That’s why I’m doing, while still learning and planning. I’m going for every potential opportunity to be interviewed by media, so that the message of REACH gets disseminated. Just this week, I was interviewed for an article for iVillage.com on helping women build self confidence and for an internet radio show, “Top of Your Game,” that aims at empowering listeners to succeed. These happened while I’m still continuing to work with the publisher to resolve quality issues and working with my web hosting company on my website. Things are not happening as neatly or in the sequence the planner in me would like to see them. However, what’s important is that things are happening, and I’m committed to riding this continual wave of action toward a clear sense of purpose. I’m working many hours these days (and often forgetting to eat!). But it doesn’t feel like work, because it fulfills my burning desire, the reason why I didn’t die in the horrendous car accident in December 2008. I’m following my dream into action.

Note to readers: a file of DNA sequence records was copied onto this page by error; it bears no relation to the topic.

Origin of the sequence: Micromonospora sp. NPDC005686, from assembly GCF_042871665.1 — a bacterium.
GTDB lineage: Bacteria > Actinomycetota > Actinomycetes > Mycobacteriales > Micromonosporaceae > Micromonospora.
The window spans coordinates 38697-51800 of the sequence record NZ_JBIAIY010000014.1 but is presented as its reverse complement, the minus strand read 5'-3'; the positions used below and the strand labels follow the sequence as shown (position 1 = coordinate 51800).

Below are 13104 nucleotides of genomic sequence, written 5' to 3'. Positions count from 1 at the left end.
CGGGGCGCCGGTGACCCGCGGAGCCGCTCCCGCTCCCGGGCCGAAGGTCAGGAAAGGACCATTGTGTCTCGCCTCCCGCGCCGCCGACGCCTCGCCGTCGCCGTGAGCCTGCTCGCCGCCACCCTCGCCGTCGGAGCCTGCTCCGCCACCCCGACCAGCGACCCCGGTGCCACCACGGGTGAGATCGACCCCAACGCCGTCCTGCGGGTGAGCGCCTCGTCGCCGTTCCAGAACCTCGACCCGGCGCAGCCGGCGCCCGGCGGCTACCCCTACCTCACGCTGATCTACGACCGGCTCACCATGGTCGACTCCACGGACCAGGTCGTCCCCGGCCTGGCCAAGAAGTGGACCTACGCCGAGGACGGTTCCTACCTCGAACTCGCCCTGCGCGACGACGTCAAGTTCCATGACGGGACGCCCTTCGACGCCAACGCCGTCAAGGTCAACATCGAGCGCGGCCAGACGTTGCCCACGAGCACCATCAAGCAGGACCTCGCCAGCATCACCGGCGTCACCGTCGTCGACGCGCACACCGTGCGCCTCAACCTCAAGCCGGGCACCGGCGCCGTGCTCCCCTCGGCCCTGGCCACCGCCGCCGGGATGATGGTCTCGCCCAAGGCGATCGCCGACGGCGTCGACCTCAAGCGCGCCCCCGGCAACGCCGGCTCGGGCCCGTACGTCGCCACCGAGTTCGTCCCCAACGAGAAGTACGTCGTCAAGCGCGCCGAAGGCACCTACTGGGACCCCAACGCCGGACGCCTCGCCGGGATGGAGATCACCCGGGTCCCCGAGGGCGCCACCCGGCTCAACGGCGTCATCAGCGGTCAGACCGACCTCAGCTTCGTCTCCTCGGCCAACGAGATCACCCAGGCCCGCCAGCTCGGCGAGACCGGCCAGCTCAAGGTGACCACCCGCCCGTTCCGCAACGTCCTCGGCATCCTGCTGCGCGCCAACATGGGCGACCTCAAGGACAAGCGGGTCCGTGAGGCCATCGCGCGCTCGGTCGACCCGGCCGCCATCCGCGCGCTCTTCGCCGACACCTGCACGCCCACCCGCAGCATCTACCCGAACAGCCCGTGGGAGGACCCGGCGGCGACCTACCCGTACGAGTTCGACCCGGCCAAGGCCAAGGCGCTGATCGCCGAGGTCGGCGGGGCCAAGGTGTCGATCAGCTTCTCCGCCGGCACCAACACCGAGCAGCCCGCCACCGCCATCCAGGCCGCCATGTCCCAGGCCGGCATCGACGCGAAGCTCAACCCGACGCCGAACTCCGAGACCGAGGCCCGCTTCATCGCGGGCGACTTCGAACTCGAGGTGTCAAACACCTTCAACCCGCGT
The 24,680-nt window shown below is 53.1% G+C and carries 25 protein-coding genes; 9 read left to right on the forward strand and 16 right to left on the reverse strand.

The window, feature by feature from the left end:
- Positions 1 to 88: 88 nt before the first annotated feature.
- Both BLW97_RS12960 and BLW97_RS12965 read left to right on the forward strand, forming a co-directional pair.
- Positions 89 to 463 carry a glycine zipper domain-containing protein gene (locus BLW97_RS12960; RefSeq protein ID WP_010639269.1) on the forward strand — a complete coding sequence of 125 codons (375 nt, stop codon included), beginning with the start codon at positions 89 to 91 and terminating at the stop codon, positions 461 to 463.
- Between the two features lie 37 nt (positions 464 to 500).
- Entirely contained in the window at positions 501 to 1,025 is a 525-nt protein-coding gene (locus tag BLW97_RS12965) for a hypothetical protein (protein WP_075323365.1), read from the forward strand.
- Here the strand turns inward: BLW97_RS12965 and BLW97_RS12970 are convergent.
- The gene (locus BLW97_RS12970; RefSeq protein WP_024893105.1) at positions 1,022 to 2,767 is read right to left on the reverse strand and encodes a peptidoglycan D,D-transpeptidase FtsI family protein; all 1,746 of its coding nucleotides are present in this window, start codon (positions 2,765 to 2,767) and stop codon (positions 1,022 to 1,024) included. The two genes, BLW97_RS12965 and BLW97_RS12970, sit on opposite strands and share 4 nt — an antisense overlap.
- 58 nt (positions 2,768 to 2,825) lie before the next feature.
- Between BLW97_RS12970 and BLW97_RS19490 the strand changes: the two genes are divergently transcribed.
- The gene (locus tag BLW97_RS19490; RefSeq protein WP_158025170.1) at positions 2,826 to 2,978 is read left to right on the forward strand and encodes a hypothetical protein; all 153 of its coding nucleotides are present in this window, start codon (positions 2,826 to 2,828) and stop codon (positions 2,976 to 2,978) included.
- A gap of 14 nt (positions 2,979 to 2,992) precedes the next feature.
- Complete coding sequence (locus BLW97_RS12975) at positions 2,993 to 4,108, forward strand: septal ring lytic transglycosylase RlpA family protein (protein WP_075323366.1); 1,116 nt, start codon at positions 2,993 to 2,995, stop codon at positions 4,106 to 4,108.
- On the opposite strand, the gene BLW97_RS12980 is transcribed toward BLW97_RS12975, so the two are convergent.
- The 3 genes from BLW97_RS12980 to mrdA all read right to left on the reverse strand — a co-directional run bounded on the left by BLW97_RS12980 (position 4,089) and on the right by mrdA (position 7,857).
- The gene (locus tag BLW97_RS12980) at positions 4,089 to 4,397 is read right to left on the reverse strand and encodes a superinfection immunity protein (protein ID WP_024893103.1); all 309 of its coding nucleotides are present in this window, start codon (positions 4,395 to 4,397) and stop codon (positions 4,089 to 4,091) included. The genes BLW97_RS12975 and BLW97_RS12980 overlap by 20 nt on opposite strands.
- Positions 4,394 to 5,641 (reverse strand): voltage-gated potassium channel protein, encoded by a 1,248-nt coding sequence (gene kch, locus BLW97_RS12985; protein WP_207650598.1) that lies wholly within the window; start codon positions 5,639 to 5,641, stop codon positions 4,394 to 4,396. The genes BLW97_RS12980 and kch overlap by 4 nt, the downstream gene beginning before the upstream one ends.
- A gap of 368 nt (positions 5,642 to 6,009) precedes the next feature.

It’s important to be prepared and to have a viable game plan aligned with clear objectives. However, it’s also important to not be stuck in the paralysis of planning and perfecting the course of action. At some point, it’s good to just start doing and to allow the energy of being in motion open up unexpected avenues. If nothing else, we get to test out the strategies we have been planning methodically. If they work as well as we want, wonderful! If not, they tell us what we need to tweak. It’s all good!

So, to borrow Nike’s tagline, Just do it!